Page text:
Experiences of BBC writers room

Discussion in 'Basics' started by Gareth, Jul 30, 2010.

  1. Gareth

    Gareth Bronze Member

    A few months ago I sent a submission off to the writers room.

    This morning, it came back having not got past stage 1 (they read the first ten pages only) :(

    I felt pretty confident that the work was good enough to at least get a full read and some feedback, but now I'm really doubting my self.

    Has anyone else had experience with writers room. I'm wondering how high the goal posts are. Does not getting past stage one mean that my work is absolute garbage, or does it simply mean that its not quite up there with the pros yet?
  2. Bacchus

    Bacchus Silver Member

    It could mean anything - I wouldn't worry about it. Maybe the reader had a bad day, maybe they just didn't like your genre. Maybe they had a pile of 20 to get through before going home and skimmed.

    Getting your script into the right hand is a long shot at the best of times. I remember reading somewhere that the number of scripts that go through the slush pile at the writers room is into the tens of thousands every year and to date the number that has been acted on is in single figures.
  3. Reg

    Reg Silver Member

    There's an interview on this very site with the honcho of the Writer's Room. It's worth a listen for sure and might answer your question better than anyone else here.

    Just as a quick addendum though, was it your first script?

    If it was - and sorry to be harsh - then it probably was garbage. Doesn't make you a bad writer though, and doesn't mean you won't make it, just means you'll have to keep trying. But you love it so that's easy, right? :cool:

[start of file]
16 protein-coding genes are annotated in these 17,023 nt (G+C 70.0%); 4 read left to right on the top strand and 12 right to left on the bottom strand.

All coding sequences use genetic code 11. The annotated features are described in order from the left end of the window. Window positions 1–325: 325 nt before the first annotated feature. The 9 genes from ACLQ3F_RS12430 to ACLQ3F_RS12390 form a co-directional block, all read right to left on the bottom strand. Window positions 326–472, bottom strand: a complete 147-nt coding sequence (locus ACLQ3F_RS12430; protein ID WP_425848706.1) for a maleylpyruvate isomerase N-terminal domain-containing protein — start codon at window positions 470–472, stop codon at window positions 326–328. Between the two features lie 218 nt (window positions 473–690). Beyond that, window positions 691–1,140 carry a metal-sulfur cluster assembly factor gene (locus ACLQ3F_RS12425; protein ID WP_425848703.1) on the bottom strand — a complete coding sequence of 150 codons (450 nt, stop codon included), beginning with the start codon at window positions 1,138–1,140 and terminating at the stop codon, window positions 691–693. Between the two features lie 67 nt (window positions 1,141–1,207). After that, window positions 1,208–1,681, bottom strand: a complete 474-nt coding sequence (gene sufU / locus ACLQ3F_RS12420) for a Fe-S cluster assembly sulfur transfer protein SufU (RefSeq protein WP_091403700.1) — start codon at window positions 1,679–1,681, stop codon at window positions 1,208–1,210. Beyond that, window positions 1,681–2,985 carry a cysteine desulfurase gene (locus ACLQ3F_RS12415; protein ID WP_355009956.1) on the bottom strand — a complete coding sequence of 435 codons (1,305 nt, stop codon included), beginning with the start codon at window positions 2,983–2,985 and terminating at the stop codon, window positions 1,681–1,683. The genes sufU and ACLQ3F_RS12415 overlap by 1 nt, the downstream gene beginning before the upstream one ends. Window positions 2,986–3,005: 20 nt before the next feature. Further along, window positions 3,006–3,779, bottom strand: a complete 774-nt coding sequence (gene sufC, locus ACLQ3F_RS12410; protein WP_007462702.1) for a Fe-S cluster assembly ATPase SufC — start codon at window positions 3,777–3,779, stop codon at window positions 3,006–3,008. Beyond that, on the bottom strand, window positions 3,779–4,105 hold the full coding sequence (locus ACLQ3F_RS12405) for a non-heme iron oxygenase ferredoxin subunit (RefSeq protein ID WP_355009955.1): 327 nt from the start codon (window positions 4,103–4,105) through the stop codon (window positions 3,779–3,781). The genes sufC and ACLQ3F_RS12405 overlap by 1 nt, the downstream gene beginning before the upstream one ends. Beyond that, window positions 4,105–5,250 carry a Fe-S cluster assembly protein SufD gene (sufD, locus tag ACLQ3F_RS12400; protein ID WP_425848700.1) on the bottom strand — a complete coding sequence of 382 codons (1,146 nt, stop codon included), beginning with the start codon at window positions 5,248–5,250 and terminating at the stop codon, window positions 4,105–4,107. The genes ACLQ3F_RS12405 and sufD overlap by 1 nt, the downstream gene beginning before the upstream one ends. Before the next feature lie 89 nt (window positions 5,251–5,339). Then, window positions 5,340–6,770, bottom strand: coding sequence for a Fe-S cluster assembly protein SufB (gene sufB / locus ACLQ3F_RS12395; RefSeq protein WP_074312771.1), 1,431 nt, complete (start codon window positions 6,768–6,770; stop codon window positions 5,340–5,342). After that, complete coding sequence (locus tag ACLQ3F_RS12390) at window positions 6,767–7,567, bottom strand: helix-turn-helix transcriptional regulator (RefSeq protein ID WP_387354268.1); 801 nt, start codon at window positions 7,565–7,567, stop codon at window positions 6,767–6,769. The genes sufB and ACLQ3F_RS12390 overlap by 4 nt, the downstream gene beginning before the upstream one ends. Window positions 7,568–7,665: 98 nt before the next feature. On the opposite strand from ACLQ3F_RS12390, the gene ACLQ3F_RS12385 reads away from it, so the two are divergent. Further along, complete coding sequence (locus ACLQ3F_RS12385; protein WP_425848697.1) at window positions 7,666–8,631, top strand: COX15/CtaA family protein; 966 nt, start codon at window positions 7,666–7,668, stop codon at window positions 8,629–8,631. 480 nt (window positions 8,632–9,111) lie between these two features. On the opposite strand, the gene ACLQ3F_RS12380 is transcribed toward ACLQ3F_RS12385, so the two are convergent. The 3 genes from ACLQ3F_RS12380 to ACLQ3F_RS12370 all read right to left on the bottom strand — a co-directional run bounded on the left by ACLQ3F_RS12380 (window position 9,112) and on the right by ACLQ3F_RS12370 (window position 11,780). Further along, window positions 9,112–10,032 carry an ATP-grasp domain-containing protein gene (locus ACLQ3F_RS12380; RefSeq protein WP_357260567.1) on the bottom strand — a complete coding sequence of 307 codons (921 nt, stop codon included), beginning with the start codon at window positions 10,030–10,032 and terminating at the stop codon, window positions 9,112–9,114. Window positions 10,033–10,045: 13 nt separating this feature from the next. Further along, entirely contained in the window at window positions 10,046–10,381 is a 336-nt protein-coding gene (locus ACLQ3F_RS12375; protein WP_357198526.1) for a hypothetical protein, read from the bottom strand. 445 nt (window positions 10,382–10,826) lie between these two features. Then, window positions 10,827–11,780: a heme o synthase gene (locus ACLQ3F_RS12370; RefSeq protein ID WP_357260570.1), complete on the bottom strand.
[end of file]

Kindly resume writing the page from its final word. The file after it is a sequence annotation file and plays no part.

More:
Anyway, hope this mush helps. Good luck with your story.

  4. Gareth

    Gareth Bronze Member

    Thanks for the replies :D

    It wasn't my first script, but it was the first one I had felt good enough about to send off. I had paid for feedback from a reader at writers workshop who gave generally positive and encouraging feedback, picking up several minor issues with the script which I corrected.

    I'll keep plodding on I guess :)
  5. mr wendal

    mr wendal Bronze Member

    Never pay for feedback. Many people will not be honest but nice when money is involved. That is something you don't need when you want to know how good you script is. I give a lot of feedback and never ask any cent for it and many others will do the same.
  6. craktactor

    craktactor Moderator

    Time, for those in the industry who do analysis/coverage as a living (ie. Professionals), isn't free.
    These are people who work in the industry, as writers, readers, story editors, assistants in agencies/mgt.co's etc. And they bring their knowledge to the table. And for a fee, you get professional feedback.
    Think of the time you spend writing your script. Isn't it an investment in your future?
    Nothing's free.
    When we here offer feedback on others writing, it's a communal thing. Free, yes. But isn't my/our time reading that worth something? I think so.
    So, to say 'never pay for feedback'... unless you've written 20 plus scripts and have 7 or 8 of those produced and you're offering your services for free... then you're a truly great human being for sure.
    Otherwise, like spec writing, it's an investment. And aren't you worth the investment?
    I sure hope I am.
  7. spinningdoc

    spinningdoc Bronze Member

    It depends on the reader I guess. A local writer running a workshop for some extra income may not be that great, but, say, Carrie Fisher would be worth paying for, as would lots of other pros. A couple of friends of mine do local workshops, but really, they don't know any more than me. I listen to them, but I wouldn't pay them more than a thank-you pint of beer.

    I'm going to pay for a read on the script I'm finishing up now, but then I've known that particular read for ages and she'll make good, constructive comments.